SupermarketProductDirectDeliveroo/Uber EatsMark up
AsdaCadbury’s Giant Buttons£1.25£1.5020%
Iceland10 rashers of bacon£2£2.7537.5%
MorrisonsCathedral City extra mature cheddar (350g)£3.50 (on offer at £2.75)£3.706% (34%)
Sainsbury’sFebreze Classic Spray£3 (on offer at £2)£3.3010% (65%)
WaitroseSourdough prawn pizza£5.75 (on offer at £3.83)£6.7517% (76%)
correct as of 6 April 2022

All the items I checked cost more on the app than buying direct from the supermarket – and that’s beore those extra service charges.

You miss out on special offers

The prices you see aren’t just higher – they don’t take into account special offers at the supermarket. This means you’re not just paying the premium added on top, you’re missing out on further savings.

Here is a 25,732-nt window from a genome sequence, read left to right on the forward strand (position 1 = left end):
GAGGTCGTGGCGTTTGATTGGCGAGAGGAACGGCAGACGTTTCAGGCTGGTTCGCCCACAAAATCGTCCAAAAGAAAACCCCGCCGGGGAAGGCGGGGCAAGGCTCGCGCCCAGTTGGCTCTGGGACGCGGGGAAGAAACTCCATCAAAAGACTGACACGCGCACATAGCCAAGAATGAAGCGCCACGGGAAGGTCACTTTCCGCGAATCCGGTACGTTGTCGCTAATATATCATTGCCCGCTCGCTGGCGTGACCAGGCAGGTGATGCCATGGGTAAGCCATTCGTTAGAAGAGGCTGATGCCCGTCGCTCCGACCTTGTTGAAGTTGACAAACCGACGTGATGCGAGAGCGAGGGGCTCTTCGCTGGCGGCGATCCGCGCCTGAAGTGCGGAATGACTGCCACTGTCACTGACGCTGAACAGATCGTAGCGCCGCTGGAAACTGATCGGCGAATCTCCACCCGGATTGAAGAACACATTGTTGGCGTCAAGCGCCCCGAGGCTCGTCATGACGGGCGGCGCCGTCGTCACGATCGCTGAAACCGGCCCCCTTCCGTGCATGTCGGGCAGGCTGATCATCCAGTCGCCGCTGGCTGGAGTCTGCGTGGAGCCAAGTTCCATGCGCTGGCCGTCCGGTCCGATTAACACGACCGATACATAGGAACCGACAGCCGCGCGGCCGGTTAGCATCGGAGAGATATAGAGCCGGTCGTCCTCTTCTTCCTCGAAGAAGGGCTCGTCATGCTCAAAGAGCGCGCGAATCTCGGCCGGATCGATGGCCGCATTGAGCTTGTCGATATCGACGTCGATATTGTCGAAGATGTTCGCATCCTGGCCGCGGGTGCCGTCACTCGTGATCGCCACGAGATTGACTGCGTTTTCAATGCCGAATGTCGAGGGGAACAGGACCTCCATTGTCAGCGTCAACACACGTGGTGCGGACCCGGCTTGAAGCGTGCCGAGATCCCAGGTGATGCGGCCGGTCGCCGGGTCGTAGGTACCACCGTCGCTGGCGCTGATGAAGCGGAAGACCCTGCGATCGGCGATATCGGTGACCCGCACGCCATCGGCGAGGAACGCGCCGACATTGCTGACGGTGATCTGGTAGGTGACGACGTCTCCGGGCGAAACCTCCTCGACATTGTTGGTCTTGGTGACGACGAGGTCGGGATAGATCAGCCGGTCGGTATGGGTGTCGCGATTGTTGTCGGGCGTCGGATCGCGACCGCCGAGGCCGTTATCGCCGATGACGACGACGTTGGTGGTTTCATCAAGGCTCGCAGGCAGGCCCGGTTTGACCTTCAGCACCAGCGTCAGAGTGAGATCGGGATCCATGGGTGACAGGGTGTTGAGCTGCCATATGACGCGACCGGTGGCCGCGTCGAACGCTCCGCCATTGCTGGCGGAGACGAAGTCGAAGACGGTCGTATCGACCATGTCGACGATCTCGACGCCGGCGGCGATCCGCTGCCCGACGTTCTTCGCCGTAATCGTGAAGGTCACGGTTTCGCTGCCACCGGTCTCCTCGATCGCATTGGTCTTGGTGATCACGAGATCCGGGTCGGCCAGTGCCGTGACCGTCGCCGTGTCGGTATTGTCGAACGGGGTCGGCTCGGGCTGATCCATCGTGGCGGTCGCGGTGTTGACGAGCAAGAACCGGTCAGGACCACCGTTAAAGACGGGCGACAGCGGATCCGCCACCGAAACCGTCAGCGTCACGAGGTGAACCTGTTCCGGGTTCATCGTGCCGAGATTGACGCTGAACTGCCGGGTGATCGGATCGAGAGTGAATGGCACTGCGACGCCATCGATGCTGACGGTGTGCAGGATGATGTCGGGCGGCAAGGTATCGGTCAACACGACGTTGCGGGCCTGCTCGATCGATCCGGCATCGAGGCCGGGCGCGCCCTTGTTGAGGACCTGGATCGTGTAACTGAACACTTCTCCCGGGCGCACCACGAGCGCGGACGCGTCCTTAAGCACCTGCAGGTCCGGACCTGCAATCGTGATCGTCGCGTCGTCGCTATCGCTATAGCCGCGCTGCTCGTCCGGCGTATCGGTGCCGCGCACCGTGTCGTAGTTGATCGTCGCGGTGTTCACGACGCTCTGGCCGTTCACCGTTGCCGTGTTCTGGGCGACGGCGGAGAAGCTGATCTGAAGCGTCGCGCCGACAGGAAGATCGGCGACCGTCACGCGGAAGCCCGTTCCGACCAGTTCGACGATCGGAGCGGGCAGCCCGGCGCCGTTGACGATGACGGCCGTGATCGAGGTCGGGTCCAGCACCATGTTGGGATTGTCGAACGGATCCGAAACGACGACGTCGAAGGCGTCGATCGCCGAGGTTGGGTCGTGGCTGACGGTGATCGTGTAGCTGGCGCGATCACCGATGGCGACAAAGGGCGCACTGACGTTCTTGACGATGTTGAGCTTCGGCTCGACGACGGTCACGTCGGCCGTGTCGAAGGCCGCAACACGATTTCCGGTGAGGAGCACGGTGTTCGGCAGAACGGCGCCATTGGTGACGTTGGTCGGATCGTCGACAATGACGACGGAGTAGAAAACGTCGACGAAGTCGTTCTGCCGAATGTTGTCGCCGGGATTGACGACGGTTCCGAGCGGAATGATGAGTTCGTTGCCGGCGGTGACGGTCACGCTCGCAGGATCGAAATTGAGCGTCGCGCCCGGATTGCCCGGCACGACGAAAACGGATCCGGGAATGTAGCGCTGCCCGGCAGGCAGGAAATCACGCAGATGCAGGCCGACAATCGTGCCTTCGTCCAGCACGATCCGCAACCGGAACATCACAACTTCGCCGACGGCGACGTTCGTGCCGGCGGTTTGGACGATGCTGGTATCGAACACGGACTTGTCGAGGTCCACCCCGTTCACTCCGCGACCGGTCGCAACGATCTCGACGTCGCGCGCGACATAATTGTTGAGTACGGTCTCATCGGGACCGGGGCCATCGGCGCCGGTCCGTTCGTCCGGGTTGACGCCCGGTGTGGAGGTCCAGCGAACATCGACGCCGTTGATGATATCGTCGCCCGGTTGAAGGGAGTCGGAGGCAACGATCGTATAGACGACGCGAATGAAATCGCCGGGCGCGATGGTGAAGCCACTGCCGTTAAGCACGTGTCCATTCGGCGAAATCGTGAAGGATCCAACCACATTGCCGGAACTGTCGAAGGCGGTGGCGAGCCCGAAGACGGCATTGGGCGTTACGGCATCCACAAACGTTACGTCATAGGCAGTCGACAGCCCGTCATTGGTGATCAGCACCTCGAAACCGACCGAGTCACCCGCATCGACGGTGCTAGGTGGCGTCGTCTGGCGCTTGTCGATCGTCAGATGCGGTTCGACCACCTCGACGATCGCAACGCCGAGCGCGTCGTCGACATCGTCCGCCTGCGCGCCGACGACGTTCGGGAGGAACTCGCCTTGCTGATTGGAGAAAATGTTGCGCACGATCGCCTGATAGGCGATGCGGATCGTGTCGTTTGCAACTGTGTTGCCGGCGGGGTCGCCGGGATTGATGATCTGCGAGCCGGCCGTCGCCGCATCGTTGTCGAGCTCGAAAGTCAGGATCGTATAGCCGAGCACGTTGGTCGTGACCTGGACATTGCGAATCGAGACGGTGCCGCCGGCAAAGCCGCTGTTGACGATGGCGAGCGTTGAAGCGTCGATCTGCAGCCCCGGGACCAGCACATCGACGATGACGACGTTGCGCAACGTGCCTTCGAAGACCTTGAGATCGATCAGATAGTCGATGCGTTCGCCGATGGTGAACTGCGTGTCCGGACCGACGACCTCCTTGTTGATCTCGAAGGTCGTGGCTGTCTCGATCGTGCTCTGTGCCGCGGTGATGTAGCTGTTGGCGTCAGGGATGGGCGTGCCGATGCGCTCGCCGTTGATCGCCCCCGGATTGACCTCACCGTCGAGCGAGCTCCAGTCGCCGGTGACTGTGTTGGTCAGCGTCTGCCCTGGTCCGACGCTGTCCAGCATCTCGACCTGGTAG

A good example here was the pizza from Waitrose. Normally it’d be 17% cheaper in store (£1 less), but the price right now is cut to £3.83, meaning ordering via Deliveroo would 76% more (£2.92 extra).

You also won’t get reduced products – one of my favourite ways to save at the supermarket.

You can’t collect loyalty points

A small point, but you won’t be able to use any loyalty schemes. So you can’t collect your Nectar points or use your MyWaitrose card to nab extra discounts and so on.

Extra discounts

I’m often getting emails or notifications from both apps saying I can get 50% off my groceries order or £10 off, so it’s worth looking for these.